(P134) Can a Radiation Oncology Social Media Website Be Used to Convey Reliable Radiation Oncology Information?

Publication
Article
OncologyOncology Vol 28 No 1S
Volume 28
Issue 1S

As the volume of radiation oncology information increases, the ability to gather and critically appraise high-quality information in order to answer clinical questions becomes increasingly challenging for radiation oncologists. Sharing knowledge about new information and practice variations is instrumental to high-quality radiation oncology practices.

Nadine Housri, MD; Rutgers Robert Wood Johnson Medical School and Cancer Institute of New Jersey

Introduction: As the volume of radiation oncology information increases, the ability to gather and critically appraise high-quality information in order to answer clinical questions becomes increasingly challenging for radiation oncologists. Additionally, emerging technologies and new information lead to increasing variations in practice. Sharing knowledge about new information and practice variations is instrumental to high-quality radiation oncology practices. The content of a radiation oncology–specific social media question-and-answer website, themednet.org, was analyzed to determine whether a social media format could provide reliable, data-driven radiation oncology information.

Methods: All answers posted in a soft-launch period between December 2012 and September 2013 and following launch in September 2013 were evaluated. In the prelaunch phase, membership to the site was by invitation only. In September 2013, the site was opened to all radiation oncologists and radiation oncology residents. Answers were evaluated for quality based on whether they cited published data, personal experience, guidelines, or current and future clinical trials.

Results: Between December 2012 and November 2013, there were 68 answers posted to 54 questions. The highest number of answers was related to breast cancer (12), followed by genitourinary and gastrointestinal cancers (10 each), palliation (7), gynecologic cancers (7), thoracic malignancies (6), mentorship/career development (4), head and neck cancers (3), lymphoma (3), central nervous system tumors (3), soft tissue tumors (1), protons (1), and global health (1). Of the 54 answered questions, the majority had one answer, while 12 had two or more answers. Academic radiation oncologists posted 54 answers, while community physicians and residents posted 4 and 5 answers, respectively. Fourteen answers were related to advanced technology (intensity-modulated radiation therapy [IMRT], proton therapy, intraoperative radiotherapy, stereotactic treatments, or advanced imaging). Thirty-three answers cited a total of 54 publications, while 11 referred to data without specifically citing a publication. Fifty-nine answers referred to personal experience, and 27 cited both data and personal experience. Additionally, 11 answers referred to current or future clinical trials.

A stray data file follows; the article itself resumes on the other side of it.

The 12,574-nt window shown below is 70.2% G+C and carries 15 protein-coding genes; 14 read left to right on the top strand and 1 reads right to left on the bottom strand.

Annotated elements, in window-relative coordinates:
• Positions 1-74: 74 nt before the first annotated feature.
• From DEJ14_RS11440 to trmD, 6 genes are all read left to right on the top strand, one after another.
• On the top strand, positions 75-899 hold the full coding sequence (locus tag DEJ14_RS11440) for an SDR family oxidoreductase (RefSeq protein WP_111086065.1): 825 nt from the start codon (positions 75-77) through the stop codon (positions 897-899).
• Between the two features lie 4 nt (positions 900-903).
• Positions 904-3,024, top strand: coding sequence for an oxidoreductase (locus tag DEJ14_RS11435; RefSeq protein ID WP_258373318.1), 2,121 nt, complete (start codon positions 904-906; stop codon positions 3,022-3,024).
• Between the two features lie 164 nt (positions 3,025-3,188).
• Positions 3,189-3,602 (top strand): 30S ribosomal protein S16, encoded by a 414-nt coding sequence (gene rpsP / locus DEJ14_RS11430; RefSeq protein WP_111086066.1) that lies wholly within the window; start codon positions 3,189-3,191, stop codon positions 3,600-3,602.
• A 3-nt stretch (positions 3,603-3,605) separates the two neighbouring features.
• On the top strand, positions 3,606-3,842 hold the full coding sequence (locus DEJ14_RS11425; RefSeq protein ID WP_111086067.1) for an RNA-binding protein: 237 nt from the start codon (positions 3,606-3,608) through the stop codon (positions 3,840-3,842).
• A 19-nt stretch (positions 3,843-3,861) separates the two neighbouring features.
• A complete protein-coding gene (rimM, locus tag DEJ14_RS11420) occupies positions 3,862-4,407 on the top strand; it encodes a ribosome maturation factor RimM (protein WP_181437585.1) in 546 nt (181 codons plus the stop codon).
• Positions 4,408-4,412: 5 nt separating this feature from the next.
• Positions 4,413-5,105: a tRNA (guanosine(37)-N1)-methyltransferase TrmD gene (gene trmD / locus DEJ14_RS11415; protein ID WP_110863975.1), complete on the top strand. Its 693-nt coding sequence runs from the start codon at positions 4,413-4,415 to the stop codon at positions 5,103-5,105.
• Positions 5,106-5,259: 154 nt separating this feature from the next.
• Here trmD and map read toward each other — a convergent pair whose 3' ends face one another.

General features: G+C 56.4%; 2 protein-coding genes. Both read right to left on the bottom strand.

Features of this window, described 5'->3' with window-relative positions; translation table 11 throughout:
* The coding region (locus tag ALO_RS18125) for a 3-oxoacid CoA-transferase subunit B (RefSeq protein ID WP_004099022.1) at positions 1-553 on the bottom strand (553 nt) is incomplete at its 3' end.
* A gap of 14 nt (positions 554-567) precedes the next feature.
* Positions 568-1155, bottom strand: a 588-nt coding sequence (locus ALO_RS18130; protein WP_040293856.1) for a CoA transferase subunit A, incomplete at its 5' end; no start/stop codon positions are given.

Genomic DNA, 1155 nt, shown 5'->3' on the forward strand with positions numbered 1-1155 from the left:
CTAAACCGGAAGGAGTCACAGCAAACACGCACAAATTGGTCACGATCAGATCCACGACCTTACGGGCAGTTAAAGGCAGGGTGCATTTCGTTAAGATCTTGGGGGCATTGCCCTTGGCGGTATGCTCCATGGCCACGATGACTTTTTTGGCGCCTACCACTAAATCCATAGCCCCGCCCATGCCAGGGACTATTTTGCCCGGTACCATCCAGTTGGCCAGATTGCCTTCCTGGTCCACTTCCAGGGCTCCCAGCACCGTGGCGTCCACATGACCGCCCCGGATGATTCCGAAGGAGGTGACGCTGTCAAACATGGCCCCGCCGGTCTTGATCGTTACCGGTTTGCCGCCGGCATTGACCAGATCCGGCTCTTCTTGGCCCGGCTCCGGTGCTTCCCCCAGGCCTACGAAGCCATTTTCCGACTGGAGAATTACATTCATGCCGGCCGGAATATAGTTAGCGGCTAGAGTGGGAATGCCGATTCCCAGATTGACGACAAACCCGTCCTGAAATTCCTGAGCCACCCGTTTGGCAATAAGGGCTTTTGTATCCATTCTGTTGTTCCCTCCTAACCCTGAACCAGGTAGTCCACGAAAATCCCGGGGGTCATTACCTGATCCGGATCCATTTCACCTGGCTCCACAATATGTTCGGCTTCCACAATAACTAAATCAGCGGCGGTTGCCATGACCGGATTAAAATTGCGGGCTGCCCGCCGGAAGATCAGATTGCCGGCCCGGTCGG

Conclusions: In the initial launch of a question-and-answer social media website for radiation oncologists, the majority of content was found to refer to personal practices, followed by the published literature. Social media may be a useful tool to share knowledge and practice patterns. Further research will be necessarily to determine if this form of knowledge-sharing can be used to improve the quality of patient care.

Articles in this issue

(P113) Age and Marital Status Are Associated With Choice of Mastectomy in Patients Eligible for Breast Conservation Therapy
(P112) Single-Institution Experience With Intrabeam IORT for Treatment of Early-Stage Breast Cancer
(P110) Breast Cancer Before Age 40: Current Patterns in Clinical Presentation and Local Management
(P111) Accelerated Partial-Breast Irradiation With Multicatheter High-Dose-Rate Brachytherapy: Feasibility and Results in a Private Practice Cohort
(P115) Breast Cancer Laterality Does Not Influence Overall Survival in a Large Modern Cohort: Implications for Radiation-Related Cardiac Mortality
(P117) Anatomical Variations and Radiation Technique for Breast Cancer
(P116) Bilateral Immediate DIEP Reconstruction and Postmastectomy Radiotherapy: Experience at a Tertiary Care Institution
(P118) Metadherin Overexpression Is Associated With Improved Locoregional Control After Mastectomy
(P119) Effect of Economic Environment on Use of Postlumpectomy Radiation Therapy for Stage I Breast Cancer
(P120) Immediate Versus Delayed Reconstruction After Mastectomy in the United States Medicare Breast Cancer Patient
(P121) Trend in Age and Racial Disparities in the Receipt of Postlumpectomy Radiation Therapy for Stage I Breast Cancer: 2004–2009
(P122) Streamlining Referring Physicians Orders With ‘Reflex Testing’ Significantly Decreases Time to Resolution for Abnormal Screening Mammograms
(P123) National Trends in the Local Management of Early-Stage Paget Disease of the Breast
(P124) Effect of Inhomogeneity on Cardiac and Lung Dose in Partial-Breast Irradiation Using HDR Brachytherapy
(P125) Breast Cancer Outcomes With Anthracycline-Based Chemotherapy for Residual Disease Burden After Full-Dose Neoadjuvant Chemotherapy and Surgery Followed by Radiation Treatment
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